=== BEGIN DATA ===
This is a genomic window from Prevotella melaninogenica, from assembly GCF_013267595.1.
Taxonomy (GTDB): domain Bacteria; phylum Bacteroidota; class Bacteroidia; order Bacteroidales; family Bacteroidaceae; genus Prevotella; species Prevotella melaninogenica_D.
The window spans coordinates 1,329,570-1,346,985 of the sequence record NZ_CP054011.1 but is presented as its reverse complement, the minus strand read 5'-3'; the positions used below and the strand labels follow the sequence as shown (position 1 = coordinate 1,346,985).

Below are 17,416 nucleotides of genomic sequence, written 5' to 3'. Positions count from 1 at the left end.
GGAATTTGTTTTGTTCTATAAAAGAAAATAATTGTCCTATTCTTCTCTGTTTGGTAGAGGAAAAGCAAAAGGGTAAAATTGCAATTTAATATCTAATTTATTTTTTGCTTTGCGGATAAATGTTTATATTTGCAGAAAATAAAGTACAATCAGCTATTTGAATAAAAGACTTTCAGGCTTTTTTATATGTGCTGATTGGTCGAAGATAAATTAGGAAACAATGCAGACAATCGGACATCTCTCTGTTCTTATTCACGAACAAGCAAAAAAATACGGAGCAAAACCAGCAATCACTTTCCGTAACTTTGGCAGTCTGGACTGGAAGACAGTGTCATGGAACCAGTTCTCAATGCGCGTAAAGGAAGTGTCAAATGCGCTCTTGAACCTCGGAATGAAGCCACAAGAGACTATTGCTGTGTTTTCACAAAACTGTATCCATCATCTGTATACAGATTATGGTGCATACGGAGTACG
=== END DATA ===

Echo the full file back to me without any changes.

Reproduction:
This is a genomic window from Prevotella melaninogenica, from assembly GCF_013267595.1.
Taxonomy (GTDB): domain Bacteria; phylum Bacteroidota; class Bacteroidia; order Bacteroidales; family Bacteroidaceae; genus Prevotella; species Prevotella melaninogenica_D.
The window spans coordinates 1,329,570-1,346,985 of the sequence record NZ_CP054011.1 but is presented as its reverse complement, the minus strand read 5'-3'; the positions used below and the strand labels follow the sequence as shown (position 1 = coordinate 1,346,985).

Below are 17,416 nucleotides of genomic sequence, written 5' to 3'. Positions count from 1 at the left end.
GGAATTTGTTTTGTTCTATAAAAGAAAATAATTGTCCTATTCTTCTCTGTTTGGTAGAGGAAAAGCAAAAGGGTAAAATTGCAATTTAATATCTAATTTATTTTTTGCTTTGCGGATAAATGTTTATATTTGCAGAAAATAAAGTACAATCAGCTATTTGAATAAAAGACTTTCAGGCTTTTTTATATGTGCTGATTGGTCGAAGATAAATTAGGAAACAATGCAGACAATCGGACATCTCTCTGTTCTTATTCACGAACAAGCAAAAAAATACGGAGCAAAACCAGCAATCACTTTCCGTAACTTTGGCAGTCTGGACTGGAAGACAGTGTCATGGAACCAGTTCTCAATGCGCGTAAAGGAAGTGTCAAATGCGCTCTTGAACCTCGGAATGAAGCCACAAGAGACTATTGCTGTGTTTTCACAAAACTGTATCCATCATCTGTATACAGATTATGGTGCATACGGAGTACG